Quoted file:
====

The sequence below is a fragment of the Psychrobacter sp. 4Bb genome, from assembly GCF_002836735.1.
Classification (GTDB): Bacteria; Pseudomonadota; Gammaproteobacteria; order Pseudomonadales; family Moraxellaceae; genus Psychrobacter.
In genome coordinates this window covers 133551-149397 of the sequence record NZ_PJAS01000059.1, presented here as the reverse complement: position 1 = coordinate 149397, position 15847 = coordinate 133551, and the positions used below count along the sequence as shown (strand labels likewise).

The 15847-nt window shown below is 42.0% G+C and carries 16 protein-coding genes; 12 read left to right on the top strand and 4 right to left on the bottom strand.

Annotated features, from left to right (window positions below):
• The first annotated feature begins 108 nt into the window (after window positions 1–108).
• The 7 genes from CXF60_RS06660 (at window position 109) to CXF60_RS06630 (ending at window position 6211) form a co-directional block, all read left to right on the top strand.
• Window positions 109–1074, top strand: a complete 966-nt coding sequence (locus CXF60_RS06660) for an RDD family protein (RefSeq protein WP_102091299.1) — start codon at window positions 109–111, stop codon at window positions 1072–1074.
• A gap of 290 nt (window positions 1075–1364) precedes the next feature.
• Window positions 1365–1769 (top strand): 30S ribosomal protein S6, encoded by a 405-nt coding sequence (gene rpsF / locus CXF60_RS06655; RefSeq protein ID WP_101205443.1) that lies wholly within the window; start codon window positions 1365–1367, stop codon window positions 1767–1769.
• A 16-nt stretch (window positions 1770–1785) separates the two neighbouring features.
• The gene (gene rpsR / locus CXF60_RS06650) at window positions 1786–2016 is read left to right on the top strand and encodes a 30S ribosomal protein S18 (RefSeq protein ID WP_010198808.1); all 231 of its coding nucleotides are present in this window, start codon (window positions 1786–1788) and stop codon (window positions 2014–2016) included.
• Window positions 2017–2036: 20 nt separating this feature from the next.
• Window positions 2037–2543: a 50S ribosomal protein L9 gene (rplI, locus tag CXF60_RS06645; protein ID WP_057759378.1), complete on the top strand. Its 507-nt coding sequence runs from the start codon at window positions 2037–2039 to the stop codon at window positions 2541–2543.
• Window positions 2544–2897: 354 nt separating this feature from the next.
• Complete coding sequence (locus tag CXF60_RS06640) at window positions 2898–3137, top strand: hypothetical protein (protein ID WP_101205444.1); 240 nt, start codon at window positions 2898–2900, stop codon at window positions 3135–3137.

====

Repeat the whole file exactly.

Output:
The sequence below is a fragment of the Psychrobacter sp. 4Bb genome, from assembly GCF_002836735.1.
Classification (GTDB): Bacteria; Pseudomonadota; Gammaproteobacteria; order Pseudomonadales; family Moraxellaceae; genus Psychrobacter.
In genome coordinates this window covers 133551-149397 of the sequence record NZ_PJAS01000059.1, presented here as the reverse complement: position 1 = coordinate 149397, position 15847 = coordinate 133551, and the positions used below count along the sequence as shown (strand labels likewise).

The 15847-nt window shown below is 42.0% G+C and carries 16 protein-coding genes; 12 read left to right on the top strand and 4 right to left on the bottom strand.

Annotated features, from left to right (window positions below):
• The first annotated feature begins 108 nt into the window (after window positions 1–108).
• The 7 genes from CXF60_RS06660 (at window position 109) to CXF60_RS06630 (ending at window position 6211) form a co-directional block, all read left to right on the top strand.
• Window positions 109–1074, top strand: a complete 966-nt coding sequence (locus CXF60_RS06660) for an RDD family protein (RefSeq protein WP_102091299.1) — start codon at window positions 109–111, stop codon at window positions 1072–1074.
• A gap of 290 nt (window positions 1075–1364) precedes the next feature.
• Window positions 1365–1769 (top strand): 30S ribosomal protein S6, encoded by a 405-nt coding sequence (gene rpsF / locus CXF60_RS06655; RefSeq protein ID WP_101205443.1) that lies wholly within the window; start codon window positions 1365–1367, stop codon window positions 1767–1769.
• A 16-nt stretch (window positions 1770–1785) separates the two neighbouring features.
• The gene (gene rpsR / locus CXF60_RS06650) at window positions 1786–2016 is read left to right on the top strand and encodes a 30S ribosomal protein S18 (RefSeq protein ID WP_010198808.1); all 231 of its coding nucleotides are present in this window, start codon (window positions 1786–1788) and stop codon (window positions 2014–2016) included.
• Window positions 2017–2036: 20 nt separating this feature from the next.
• Window positions 2037–2543: a 50S ribosomal protein L9 gene (rplI, locus tag CXF60_RS06645; protein ID WP_057759378.1), complete on the top strand. Its 507-nt coding sequence runs from the start codon at window positions 2037–2039 to the stop codon at window positions 2541–2543.
• Window positions 2544–2897: 354 nt separating this feature from the next.
• Complete coding sequence (locus tag CXF60_RS06640) at window positions 2898–3137, top strand: hypothetical protein (protein ID WP_101205444.1); 240 nt, start codon at window positions 2898–2900, stop codon at window positions 3135–3137.